New activist group seeks to include prodevelopment faction in discussions

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Formed only recently, Malibu CAN has not yet set an agenda on how to accomplish its goals.

By Jonathan Friedman/Special to The Malibu Times

The Malibu Community Action Network (CAN) is still in its infancy, but the group has already attracted attention. About 85 people attended the organization’s March meeting. The group was formed by people who say they are looking for answers to questions that came up last fall when the Draft Environmental Impact Report (DEIR) came out for the Malibu Bay Company Development Agreement. As they were submitting questions to the city, they decided to have a meeting to discuss some of the issues. Malibu CAN’s leaders include John Mazza, Ozzie Silna, John Uhring and former Mayor Walt Keller (who refused to be interviewed for this article), people known in Malibu to often challenge development. But Silna insists this is more than just a group of the same old names.

“This hasn’t germinated into a full-fledged operating organization yet, but there are a lot of people who you are going to start hearing from in terms of coming to meetings or writing letters to the editor,” he said.

One of those people Silna included among the newly active people in Malibu was Robert Carmichael. An avid surfer and outdoorsmen, Carmichael said he moved to Malibu in the mid-80s because he was attracted to the clean air and water. He said he wants to continue to live in a Malibu where progress is not considered growth.

“Malibu CAN offers to the citizens the awareness of how dense the development process is potentially going to be through the Malibu Bay plan,” he said.

But Carmichael said he is aware that it is impossible to avoid all development in Malibu. He said MBC’s Jerry Perenchio could go down as one of the city’s greatest heroes if he would lighten up on his development plans. MBC did not return phone calls for this article. But for now, Carmichael sees a dangerous future for the city’s rural atmosphere if the development agreement were to be approved as it now stands. He added that the city is not helped at all by its current political representatives.

“The City Council has recently become very much pro-development, much more than the previous ones with Walt Keller,” he said.

Mazza said he does not want this group to be considered an anti-development organization. He said they are against nothing, and that is why they have chosen the positive sounding name, Malibu CAN. Mazza said what he hopes to see for the group is a forum where different factions from within the city can come together to get things done.

“Unfortunately, a lot of people have earned reputations in Malibu,” he said. “There’s a lot of finger pointing in this town, and because of that nothing ever passes”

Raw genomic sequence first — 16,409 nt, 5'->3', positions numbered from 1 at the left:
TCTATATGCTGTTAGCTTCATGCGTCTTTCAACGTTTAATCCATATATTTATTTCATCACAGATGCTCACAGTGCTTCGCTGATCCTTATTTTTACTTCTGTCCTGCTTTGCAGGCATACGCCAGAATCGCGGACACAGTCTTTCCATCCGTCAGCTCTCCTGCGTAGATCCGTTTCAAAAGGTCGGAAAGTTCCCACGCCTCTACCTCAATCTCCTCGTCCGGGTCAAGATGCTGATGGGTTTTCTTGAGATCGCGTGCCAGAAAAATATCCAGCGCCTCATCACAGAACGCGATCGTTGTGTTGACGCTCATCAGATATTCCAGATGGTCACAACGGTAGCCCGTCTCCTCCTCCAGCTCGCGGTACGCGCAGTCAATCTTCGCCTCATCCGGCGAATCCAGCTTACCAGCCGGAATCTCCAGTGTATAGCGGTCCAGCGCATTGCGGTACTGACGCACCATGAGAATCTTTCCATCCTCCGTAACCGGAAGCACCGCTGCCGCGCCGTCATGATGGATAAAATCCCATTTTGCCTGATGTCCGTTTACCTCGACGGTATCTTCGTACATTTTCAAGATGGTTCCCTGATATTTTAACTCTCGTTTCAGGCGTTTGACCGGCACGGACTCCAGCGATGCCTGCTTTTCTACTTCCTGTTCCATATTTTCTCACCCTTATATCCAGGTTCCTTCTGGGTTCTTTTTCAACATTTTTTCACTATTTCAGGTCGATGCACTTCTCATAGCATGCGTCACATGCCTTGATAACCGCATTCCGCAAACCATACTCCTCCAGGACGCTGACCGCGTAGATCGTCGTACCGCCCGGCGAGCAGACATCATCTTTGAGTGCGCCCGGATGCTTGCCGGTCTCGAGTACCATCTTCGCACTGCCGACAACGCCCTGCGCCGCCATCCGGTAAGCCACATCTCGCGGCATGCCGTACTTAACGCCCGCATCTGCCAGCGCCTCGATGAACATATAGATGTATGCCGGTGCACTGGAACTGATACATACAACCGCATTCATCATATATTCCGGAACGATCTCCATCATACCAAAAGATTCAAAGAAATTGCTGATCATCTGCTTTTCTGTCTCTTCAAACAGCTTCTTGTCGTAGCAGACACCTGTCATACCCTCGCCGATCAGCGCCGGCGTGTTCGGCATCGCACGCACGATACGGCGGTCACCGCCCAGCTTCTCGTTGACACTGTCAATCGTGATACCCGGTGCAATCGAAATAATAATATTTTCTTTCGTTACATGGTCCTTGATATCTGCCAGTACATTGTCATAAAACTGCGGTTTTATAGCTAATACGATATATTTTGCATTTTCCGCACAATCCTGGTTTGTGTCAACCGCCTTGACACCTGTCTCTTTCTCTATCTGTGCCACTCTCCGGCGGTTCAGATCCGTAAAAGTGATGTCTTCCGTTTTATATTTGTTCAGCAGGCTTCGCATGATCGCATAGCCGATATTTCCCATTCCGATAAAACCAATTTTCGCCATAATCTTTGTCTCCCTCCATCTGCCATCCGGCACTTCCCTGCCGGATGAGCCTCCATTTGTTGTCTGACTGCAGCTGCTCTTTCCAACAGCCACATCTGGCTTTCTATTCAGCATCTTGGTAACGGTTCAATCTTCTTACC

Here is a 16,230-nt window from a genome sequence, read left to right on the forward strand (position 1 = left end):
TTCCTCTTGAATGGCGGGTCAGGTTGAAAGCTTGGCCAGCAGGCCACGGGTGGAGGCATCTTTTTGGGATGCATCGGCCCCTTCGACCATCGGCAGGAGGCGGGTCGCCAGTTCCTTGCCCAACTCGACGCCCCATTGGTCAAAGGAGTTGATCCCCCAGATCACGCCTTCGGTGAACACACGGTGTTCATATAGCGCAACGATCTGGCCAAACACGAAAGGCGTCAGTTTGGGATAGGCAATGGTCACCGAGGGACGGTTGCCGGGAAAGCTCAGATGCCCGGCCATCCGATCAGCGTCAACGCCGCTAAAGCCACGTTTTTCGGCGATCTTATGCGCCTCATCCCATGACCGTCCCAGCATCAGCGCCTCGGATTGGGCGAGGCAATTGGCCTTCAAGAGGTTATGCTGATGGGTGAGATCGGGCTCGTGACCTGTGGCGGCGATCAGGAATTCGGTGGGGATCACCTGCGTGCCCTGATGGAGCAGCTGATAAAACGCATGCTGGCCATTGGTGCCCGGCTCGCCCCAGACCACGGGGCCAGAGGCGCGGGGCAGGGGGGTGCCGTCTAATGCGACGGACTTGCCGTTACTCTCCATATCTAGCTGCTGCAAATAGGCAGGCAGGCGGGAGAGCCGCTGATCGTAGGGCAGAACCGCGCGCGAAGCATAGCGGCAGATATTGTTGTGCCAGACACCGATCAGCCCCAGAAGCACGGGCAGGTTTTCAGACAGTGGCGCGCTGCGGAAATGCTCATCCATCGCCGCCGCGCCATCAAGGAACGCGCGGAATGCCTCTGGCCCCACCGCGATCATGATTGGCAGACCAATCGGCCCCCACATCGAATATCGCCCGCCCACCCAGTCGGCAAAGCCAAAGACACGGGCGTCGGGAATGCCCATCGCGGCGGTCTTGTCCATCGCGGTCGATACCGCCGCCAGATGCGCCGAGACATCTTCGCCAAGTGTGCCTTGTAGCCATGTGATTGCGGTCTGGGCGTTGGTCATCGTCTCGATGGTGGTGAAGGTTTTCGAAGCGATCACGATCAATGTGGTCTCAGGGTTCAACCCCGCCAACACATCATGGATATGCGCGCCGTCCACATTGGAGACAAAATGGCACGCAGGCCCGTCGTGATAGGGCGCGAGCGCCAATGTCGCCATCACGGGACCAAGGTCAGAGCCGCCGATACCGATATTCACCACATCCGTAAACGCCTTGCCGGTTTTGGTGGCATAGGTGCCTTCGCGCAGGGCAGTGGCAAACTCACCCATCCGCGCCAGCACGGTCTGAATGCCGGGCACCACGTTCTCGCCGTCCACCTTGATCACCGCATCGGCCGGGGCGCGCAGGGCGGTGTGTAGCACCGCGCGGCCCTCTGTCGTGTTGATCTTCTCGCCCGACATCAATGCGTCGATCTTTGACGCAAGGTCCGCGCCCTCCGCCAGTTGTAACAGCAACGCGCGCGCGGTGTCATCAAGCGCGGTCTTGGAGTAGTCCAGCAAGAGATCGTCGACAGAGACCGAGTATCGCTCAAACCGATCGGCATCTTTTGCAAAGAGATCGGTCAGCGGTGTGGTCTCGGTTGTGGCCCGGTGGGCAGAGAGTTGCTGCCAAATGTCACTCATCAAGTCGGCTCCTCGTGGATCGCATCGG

Like Carmichael, Mazza said he knows there is going to be development in Malibu. But he said he wants to see development where there are going to be positives for the people and the developers. Uhring said he agreed with that.

“It’s not being against development,” he said. “It’s making sure that development doesn’t overpower what Malibu is today.”

Silna said he believes the general consensus is for the City for Malibu to have a great deal of open space, parks and other natural surroundings. He said most of the population wants to see a Malibu that sticks to the vision statement found in the city’s General Plan. It states that, “(Malibu) citizens have historically evidenced a commitment to sacrifice urban and suburban conveniences in order to protect that environment and lifestyle, and to preserve unaltered natural resources and rural characteristics.” Silna said Malibu CAN has the ability to be an organization to work toward keeping the vision statement true to Malibu.

But Mazza stressed that Malibu CAN will not be a political group. He said there is a general agreement among the leaders to keep it that way. Malibu CAN will not nominate candidates. But Silna said the group has put support for the school district’s parcel tax on its agenda. He said that is because it is a positive thing for the community.

Mazza said he hoped to attract people to the group who may lean more toward the pro-development stance. That would go along with his idea for creating a community forum. He said with that there was more likely a chance for things to get done. Paul Almond, who has attended the group’s meetings, said it is a good opportunity to get as many people involved as possible.

“The one thing that will kill Malibu is apathy,” he said. “If people are for development, they should come in and express that. But don’t stay home and leave it in the hands of a few people.”